The stage was set a week before French President François Hollande arrived in India Sunday, with a threatening letter sent to the French consulate in the southern Indian city of Bengaluru, better known as Bangalore.
The letter, “signed by al Qaeda,” suggested Hollande drop his plans to visit India. “If he comes, his life will be under threat,” it stated simply.
Security was promptly tightened, especially since Hollande is the guest of honor at India’s January 26 Republic Day parade, which is always a cause for heightened alerts across the country.
The French president was barely into the second day of his India tour when al Qaeda’s upstart jihadist rival, Daesh (also known as the Islamic State group or ISIS or ISIL), put the militant Islamist threat back on the agenda.
In a video released late Sunday, Daesh claimed to show the nine jihadists who carried out the November 13 Paris attacks, which killed 130 people. Titled, “Kill wherever you find them,” the video in French and Arabic threatened the usual against France and others “in the ranks of the kufr (unbelievers)”.
Predictably, the issue of the latest Daesh video came up at a Monday morning press conference in New Delhi and predictably, Hollande responded with a defiant, "Nothing will deter us, no threat will make France waver in the fight against terrorism."
Hours later, India and France had signed an agreement on the long-delayed purchase of 36 French Rafale fighter jets. In a nod to the tortuous negotiations over the deal, Hollande noted that “some financial issues” are yet to be resolved. But both sides were confident they would be resolved “as soon as possible”. Or at least that’s what the joint declaration said.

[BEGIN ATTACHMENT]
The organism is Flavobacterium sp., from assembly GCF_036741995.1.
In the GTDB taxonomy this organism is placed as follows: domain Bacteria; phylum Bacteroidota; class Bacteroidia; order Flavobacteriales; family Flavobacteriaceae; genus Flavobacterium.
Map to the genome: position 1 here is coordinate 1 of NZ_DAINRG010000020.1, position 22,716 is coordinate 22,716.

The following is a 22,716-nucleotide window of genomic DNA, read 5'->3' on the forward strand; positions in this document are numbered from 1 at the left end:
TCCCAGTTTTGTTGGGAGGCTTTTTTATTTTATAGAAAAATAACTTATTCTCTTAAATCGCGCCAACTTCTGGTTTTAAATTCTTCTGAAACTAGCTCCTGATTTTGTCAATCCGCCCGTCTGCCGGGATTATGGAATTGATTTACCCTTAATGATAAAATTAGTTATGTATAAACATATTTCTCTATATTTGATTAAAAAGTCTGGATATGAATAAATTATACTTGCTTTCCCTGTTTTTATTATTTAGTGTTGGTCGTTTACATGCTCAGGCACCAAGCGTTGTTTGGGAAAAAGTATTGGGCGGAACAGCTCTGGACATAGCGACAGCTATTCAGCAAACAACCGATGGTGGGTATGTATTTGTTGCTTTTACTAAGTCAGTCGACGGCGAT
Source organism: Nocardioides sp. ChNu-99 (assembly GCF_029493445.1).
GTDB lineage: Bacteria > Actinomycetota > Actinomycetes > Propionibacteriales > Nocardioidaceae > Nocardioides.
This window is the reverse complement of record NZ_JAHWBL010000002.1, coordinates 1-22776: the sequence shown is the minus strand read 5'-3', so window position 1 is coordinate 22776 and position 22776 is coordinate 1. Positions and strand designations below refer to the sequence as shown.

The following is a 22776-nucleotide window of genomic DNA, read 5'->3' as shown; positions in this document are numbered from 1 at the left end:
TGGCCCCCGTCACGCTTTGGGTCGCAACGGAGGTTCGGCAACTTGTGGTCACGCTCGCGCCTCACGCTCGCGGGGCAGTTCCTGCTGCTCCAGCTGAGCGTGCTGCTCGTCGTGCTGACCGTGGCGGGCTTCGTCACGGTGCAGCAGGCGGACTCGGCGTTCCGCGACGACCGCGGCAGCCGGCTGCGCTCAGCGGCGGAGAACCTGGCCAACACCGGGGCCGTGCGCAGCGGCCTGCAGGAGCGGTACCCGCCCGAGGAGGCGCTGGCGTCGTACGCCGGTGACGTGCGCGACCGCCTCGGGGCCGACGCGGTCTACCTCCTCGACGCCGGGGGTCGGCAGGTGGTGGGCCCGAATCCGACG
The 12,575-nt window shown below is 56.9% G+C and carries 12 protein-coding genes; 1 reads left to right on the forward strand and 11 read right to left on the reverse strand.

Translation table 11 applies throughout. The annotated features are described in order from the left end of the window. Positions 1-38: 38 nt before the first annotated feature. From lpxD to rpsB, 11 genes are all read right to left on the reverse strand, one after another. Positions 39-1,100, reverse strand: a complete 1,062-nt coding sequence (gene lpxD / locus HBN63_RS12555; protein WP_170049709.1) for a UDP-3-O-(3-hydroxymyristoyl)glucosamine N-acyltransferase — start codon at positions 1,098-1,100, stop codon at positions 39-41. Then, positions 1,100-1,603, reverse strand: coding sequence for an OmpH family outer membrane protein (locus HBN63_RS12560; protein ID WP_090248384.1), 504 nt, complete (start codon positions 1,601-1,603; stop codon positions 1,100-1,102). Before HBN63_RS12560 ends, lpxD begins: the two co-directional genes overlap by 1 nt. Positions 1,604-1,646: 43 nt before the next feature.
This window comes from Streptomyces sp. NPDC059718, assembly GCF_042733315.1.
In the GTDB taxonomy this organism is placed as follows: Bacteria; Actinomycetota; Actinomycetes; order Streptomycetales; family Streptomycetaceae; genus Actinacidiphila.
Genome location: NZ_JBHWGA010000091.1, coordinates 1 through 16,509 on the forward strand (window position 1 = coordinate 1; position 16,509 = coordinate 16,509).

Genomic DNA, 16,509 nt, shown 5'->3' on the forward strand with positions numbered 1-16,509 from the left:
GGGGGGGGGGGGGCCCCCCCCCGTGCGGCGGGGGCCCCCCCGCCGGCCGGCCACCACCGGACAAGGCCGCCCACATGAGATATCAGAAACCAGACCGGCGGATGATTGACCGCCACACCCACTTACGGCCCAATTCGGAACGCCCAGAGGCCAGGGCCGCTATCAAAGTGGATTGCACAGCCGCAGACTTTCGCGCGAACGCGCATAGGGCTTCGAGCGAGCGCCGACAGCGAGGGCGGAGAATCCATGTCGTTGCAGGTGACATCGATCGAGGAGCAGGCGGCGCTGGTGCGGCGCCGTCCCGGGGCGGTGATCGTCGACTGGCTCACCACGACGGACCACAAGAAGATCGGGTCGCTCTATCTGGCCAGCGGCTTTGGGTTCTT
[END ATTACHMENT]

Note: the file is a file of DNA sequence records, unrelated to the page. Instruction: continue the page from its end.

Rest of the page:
There’s no business like the defense business
Since Indian Prime Minister Narendra Modi made his shock April 2015 announcement in Paris that India planned to buy 36 “off-the-shelf” (or fully assembled in France) aircraft, French and Indian officials have been locked in serious wrangling over a host of niggling details.
French officials, speaking off-the-record, groan about India’s “dictateur du coup de tampon” -- or dictatorship of the rubberstamp -- which is rich given the infuriating richness of French bureaucratic procedures.
Critics in India have slammed the idea of an overpriced acquisition of French jets for the Indian Air Force, which is already saddled with multiple platforms making it a logistics and maintenance nightmare.
But then there’s no business like the defense business and there’s nothing like an omnipresent terror threat to push a tricky deal between two countries notorious for red tape.
France has been famously putting its Rafales to use in Iraq and Syria in its “guerre contre Daesh” – or war against the IS group, which has turned into a slogan of the Hollande administration since the Paris attacks.
India of course is no stranger to Islamist terror threats -- the November 13 attacks in the French capital had eerie similarities with the November 2008 Mumbai attacks. So, Daesh, in its role as noncontroversial common enemy bringing governments together, can only help cement the Indo-French ties that bind. It can even be argued that Daesh had a role to play in Hollande’s latest high-profile India visit. Modi, after all, has said he invited the French president to the Republic Day parade (a privilege US President Barack Obama enjoyed last year) in a show of solidarity after the November 13 attacks.
No human rights on the agenda
Official visits by heads of state or government tend to be choreographed affairs with protocol departments and press packs supplied with time tables, talking points, statements and press releases. Sometimes, in the lead-up to such visits, organizations such as Amnesty and Human Rights Watch release statements typically urging leaders of industrialized democracies not to overlook the much-overlooked issue of human rights.